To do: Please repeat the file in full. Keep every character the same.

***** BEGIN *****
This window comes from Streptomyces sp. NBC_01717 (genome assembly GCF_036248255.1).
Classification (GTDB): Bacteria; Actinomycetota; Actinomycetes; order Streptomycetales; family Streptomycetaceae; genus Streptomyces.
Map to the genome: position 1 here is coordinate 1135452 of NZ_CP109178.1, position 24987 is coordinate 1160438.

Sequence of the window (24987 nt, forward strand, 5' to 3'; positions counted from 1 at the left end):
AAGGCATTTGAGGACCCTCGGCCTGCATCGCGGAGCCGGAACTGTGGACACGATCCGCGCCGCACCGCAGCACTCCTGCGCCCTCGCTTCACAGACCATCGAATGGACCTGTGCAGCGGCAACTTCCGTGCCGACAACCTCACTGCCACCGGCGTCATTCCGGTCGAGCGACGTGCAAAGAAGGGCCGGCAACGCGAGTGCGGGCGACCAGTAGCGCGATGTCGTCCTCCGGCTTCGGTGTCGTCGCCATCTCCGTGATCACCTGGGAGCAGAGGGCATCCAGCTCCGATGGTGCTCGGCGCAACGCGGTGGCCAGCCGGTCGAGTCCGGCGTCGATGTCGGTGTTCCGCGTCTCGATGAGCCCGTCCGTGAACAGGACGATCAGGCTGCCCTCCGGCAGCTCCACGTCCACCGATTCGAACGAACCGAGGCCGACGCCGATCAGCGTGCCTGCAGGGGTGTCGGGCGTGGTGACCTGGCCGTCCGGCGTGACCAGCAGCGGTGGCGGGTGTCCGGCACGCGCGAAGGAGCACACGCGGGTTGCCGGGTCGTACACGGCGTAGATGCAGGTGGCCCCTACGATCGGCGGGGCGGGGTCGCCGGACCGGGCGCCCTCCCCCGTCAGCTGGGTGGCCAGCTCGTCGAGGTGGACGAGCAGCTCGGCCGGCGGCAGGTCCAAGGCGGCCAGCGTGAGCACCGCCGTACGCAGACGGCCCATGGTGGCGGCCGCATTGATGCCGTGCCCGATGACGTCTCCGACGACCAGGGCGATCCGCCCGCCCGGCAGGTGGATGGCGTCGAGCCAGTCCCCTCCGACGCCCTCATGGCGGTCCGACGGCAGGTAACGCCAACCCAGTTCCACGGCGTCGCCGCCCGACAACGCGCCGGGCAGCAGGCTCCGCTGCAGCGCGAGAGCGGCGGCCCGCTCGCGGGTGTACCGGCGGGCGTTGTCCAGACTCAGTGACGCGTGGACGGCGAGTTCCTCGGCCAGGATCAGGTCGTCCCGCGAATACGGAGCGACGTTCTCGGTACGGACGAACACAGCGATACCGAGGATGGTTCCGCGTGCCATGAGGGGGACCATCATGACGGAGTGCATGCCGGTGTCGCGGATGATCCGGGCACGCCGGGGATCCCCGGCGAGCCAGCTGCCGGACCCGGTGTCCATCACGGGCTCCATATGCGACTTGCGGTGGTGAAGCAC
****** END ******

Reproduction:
This window comes from Streptomyces sp. NBC_01717 (genome assembly GCF_036248255.1).
Classification (GTDB): Bacteria; Actinomycetota; Actinomycetes; order Streptomycetales; family Streptomycetaceae; genus Streptomyces.
Map to the genome: position 1 here is coordinate 1135452 of NZ_CP109178.1, position 24987 is coordinate 1160438.

Sequence of the window (24987 nt, forward strand, 5' to 3'; positions counted from 1 at the left end):
AAGGCATTTGAGGACCCTCGGCCTGCATCGCGGAGCCGGAACTGTGGACACGATCCGCGCCGCACCGCAGCACTCCTGCGCCCTCGCTTCACAGACCATCGAATGGACCTGTGCAGCGGCAACTTCCGTGCCGACAACCTCACTGCCACCGGCGTCATTCCGGTCGAGCGACGTGCAAAGAAGGGCCGGCAACGCGAGTGCGGGCGACCAGTAGCGCGATGTCGTCCTCCGGCTTCGGTGTCGTCGCCATCTCCGTGATCACCTGGGAGCAGAGGGCATCCAGCTCCGATGGTGCTCGGCGCAACGCGGTGGCCAGCCGGTCGAGTCCGGCGTCGATGTCGGTGTTCCGCGTCTCGATGAGCCCGTCCGTGAACAGGACGATCAGGCTGCCCTCCGGCAGCTCCACGTCCACCGATTCGAACGAACCGAGGCCGACGCCGATCAGCGTGCCTGCAGGGGTGTCGGGCGTGGTGACCTGGCCGTCCGGCGTGACCAGCAGCGGTGGCGGGTGTCCGGCACGCGCGAAGGAGCACACGCGGGTTGCCGGGTCGTACACGGCGTAGATGCAGGTGGCCCCTACGATCGGCGGGGCGGGGTCGCCGGACCGGGCGCCCTCCCCCGTCAGCTGGGTGGCCAGCTCGTCGAGGTGGACGAGCAGCTCGGCCGGCGGCAGGTCCAAGGCGGCCAGCGTGAGCACCGCCGTACGCAGACGGCCCATGGTGGCGGCCGCATTGATGCCGTGCCCGATGACGTCTCCGACGACCAGGGCGATCCGCCCGCCCGGCAGGTGGATGGCGTCGAGCCAGTCCCCTCCGACGCCCTCATGGCGGTCCGACGGCAGGTAACGCCAACCCAGTTCCACGGCGTCGCCGCCCGACAACGCGCCGGGCAGCAGGCTCCGCTGCAGCGCGAGAGCGGCGGCCCGCTCGCGGGTGTACCGGCGGGCGTTGTCCAGACTCAGTGACGCGTGGACGGCGAGTTCCTCGGCCAGGATCAGGTCGTCCCGCGAATACGGAGCGACGTTCTCGGTACGGACGAACACAGCGATACCGAGGATGGTTCCGCGTGCCATGAGGGGGACCATCATGACGGAGTGCATGCCGGTGTCGCGGATGATCCGGGCACGCCGGGGATCCCCGGCGAGCCAGCTGCCGGACCCGGTGTCCATCACGGGCTCCATATGCGACTTGCGGTGGTGAAGCAC